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8 thoughts on “Critique topples Nature paper on belief in gods”

  1. What drivel! Why was it in a scientific journal? If the people did not write down their thoughts at the time we will never know. Nearly as bad as papers on the colour of dinosaur feathers. Where is the experiment? Make-work for the self-supporting professional middle classes.

    1. I would make bold and claim the opposite to be true. With living people today I have both, what they say and claim and what they actually do, and I’ve leart to disregard the former and only believe the latter. In earlier times things are much worse, as the few bits of epigraphic writing we have is all state propaganda and nearly nothing else. Contrarily what people actually did or were forced to do and how society was structured can be deduced from their leftovers to a certain degree.

      1. “what they say and claim and what they actually do, and I’ve lear[n]t to disregard the former and only believe the latter. ”

        I think that is why communication in science should be true and accurate.

        “In earlier times things are much worse, as the few bits of epigraphic writing we have is all state propaganda and nearly nothing else.”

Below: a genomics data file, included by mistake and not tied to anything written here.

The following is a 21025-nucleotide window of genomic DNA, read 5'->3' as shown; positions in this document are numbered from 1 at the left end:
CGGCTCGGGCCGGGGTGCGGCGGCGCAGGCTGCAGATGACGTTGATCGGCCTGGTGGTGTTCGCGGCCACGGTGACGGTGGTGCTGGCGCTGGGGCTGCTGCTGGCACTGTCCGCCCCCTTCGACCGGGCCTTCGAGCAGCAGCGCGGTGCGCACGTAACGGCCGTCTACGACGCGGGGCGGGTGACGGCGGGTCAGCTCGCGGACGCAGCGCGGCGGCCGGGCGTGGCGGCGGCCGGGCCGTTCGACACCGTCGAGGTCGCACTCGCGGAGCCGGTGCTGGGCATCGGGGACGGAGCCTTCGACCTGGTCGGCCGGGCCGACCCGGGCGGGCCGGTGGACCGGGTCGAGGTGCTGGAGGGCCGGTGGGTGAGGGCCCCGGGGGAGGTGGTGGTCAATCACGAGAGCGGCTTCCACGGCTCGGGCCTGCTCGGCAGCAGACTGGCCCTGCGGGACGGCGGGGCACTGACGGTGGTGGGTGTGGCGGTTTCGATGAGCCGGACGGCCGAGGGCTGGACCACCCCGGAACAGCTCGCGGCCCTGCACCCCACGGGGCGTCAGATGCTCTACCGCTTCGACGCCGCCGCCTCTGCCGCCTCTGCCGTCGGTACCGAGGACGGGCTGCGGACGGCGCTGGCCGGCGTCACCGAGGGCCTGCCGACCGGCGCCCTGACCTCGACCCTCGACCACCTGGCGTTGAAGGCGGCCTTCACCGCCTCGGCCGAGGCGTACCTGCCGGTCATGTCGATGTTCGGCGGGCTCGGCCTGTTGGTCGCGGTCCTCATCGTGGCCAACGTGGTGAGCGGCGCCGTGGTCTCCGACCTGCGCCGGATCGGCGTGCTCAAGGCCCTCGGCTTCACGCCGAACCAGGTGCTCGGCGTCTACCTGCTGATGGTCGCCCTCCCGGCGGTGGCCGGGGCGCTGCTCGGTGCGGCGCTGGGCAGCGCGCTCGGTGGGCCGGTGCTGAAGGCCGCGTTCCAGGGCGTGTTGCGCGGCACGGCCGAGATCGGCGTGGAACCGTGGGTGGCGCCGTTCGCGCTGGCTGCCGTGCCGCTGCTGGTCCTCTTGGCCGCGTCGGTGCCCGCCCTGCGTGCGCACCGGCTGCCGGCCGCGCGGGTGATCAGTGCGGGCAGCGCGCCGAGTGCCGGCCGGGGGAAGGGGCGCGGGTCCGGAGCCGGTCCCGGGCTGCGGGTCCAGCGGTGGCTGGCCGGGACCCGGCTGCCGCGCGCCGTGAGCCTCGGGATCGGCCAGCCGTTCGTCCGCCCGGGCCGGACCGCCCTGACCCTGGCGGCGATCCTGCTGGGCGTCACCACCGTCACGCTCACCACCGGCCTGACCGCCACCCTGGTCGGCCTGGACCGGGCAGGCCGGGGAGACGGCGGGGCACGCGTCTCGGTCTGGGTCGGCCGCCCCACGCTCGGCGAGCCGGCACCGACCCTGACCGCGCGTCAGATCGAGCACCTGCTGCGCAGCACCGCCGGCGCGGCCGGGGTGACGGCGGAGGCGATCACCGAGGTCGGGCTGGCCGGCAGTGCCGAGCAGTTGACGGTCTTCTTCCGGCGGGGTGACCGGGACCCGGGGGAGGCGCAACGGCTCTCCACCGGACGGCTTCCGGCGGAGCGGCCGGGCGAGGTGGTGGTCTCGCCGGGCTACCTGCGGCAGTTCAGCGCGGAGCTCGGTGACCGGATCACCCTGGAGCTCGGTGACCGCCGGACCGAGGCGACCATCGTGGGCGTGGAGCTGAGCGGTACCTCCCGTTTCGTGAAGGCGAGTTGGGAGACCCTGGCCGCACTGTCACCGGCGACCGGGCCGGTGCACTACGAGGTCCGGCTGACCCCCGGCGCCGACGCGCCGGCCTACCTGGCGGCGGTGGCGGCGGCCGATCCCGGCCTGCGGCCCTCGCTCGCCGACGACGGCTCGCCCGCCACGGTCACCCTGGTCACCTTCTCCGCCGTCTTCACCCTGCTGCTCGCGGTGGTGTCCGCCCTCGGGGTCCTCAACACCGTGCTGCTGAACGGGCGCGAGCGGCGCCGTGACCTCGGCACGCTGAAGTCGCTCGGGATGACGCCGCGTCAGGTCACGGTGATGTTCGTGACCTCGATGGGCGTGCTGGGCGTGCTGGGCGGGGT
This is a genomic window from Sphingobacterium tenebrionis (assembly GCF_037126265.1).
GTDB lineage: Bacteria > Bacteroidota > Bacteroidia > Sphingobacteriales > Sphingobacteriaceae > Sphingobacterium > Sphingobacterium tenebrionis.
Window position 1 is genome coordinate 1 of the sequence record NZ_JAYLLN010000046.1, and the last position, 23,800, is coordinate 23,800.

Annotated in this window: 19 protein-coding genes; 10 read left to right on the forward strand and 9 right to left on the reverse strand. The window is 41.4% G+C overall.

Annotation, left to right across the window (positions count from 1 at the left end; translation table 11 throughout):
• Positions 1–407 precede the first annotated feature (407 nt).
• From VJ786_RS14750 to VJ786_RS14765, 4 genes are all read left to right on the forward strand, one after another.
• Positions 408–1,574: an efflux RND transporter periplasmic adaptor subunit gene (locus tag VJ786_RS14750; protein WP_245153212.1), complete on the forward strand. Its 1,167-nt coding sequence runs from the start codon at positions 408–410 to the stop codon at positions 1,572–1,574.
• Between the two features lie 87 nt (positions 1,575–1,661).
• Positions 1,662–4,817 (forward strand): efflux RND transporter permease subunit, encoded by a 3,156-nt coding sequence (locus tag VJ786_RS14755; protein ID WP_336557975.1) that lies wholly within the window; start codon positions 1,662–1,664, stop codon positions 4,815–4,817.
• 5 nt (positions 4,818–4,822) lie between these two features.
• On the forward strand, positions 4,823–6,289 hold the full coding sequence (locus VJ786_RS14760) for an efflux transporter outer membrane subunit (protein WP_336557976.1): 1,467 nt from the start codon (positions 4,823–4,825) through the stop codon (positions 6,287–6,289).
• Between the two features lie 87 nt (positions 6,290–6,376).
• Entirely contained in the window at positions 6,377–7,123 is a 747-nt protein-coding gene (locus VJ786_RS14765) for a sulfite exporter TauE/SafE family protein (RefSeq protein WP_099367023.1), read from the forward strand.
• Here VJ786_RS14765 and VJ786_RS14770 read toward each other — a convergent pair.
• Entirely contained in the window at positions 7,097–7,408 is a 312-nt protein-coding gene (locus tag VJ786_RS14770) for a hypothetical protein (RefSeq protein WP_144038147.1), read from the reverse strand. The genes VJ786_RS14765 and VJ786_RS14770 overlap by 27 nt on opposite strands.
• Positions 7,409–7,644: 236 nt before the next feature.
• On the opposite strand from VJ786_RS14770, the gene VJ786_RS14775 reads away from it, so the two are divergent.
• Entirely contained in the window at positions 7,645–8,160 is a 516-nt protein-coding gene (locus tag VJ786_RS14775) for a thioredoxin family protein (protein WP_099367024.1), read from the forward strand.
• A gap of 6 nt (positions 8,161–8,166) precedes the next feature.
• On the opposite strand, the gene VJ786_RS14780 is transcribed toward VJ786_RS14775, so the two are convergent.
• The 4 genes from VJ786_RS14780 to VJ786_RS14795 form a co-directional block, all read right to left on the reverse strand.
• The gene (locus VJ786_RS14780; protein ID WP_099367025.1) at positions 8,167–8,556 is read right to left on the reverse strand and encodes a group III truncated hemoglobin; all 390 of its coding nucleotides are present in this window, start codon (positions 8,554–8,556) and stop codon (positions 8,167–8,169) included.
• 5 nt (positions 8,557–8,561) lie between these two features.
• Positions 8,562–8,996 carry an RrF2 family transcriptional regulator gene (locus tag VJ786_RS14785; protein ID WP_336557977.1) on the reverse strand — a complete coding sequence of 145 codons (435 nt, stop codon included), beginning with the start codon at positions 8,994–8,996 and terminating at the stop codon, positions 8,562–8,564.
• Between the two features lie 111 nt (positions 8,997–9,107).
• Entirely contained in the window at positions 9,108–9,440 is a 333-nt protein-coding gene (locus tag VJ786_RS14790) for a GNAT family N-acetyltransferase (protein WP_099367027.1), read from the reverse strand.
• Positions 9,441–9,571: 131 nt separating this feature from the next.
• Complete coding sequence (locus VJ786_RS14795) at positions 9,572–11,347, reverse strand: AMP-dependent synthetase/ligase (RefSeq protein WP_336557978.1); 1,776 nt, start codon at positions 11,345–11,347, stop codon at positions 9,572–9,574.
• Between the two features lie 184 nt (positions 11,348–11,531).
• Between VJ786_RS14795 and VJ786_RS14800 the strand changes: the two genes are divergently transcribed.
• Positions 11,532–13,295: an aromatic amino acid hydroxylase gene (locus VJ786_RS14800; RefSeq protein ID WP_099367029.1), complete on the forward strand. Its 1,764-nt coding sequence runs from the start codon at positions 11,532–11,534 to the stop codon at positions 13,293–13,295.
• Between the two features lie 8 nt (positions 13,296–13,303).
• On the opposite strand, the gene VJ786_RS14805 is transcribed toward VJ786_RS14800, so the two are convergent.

You might say that is still true of present day authoritarian regimes. All the more reason why communication in science should be true and accurate.

      2. I would agree with Axel Berger’s statement and point to the wild disparity between how piously the Puritans of the Massachusetts Bay Colony claimed they lived and how riotously they actually lived, with contemporary court records showing all the same rates of various crimes and transgressions as other colonies.

        1. although the puritan provinces contained people who professed piety and who practiced licentiousness, they were not necessarily the same people. this points less to hypocrisy (saying one thing and doing another) and more to increasing social diversity and complexity. by the late 17th century, at any rate, the power of the puritan elite was being overthrown by a commercial and cosmopolitan elite.

      1. The accuracy of such a statement depends upon your definition of “science,” of course, and in any case Anthropology has always called itself the most humanistic of the sciences and the most scientific of the humanities.

        In this case, the authors of the original paper propose a hypothesis — the relationship of social complexity to a form of religion — and examine evidence to test that hypothesis. I suspect that a lot of people would regard that as a simple but perfectly valid way to do “science.”